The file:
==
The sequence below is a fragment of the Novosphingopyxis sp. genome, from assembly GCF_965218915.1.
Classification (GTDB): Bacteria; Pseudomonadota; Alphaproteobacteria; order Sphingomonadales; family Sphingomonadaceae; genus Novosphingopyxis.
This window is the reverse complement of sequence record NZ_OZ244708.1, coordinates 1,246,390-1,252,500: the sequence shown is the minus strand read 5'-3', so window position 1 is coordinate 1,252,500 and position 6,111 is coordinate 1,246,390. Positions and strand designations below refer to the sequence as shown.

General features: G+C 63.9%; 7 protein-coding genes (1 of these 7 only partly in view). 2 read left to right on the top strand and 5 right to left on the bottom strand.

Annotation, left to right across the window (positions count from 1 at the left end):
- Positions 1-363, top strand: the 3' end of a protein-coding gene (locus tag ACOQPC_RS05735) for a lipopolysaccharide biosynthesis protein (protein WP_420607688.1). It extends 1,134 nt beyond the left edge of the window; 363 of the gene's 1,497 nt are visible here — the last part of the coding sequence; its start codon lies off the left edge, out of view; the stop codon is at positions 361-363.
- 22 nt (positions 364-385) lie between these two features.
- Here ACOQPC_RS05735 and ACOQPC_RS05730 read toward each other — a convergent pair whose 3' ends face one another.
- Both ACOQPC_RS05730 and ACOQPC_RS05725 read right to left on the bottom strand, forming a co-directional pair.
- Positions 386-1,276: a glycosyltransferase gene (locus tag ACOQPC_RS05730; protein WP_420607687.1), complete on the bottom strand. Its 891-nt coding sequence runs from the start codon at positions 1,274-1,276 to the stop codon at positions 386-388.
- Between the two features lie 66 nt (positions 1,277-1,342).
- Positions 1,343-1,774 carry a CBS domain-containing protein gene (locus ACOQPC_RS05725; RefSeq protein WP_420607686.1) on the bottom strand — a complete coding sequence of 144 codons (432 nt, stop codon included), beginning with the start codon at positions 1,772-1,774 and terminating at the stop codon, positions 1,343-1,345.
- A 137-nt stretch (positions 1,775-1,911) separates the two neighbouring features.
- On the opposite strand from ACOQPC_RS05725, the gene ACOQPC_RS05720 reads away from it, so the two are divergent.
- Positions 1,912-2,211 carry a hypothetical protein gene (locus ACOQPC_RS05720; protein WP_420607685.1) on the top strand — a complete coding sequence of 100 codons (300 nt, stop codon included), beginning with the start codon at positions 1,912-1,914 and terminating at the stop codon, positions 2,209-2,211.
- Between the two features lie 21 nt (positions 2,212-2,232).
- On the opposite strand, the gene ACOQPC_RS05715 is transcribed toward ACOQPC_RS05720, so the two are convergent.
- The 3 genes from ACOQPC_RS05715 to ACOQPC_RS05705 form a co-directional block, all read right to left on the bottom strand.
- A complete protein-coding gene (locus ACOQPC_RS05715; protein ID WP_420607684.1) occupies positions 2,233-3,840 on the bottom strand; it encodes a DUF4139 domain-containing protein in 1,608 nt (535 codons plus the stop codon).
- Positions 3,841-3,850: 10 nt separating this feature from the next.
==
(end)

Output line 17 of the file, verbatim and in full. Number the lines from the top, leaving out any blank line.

- On the opposite strand, the gene ACOQPC_RS05715 is transcribed toward ACOQPC_RS05720, so the two are convergent.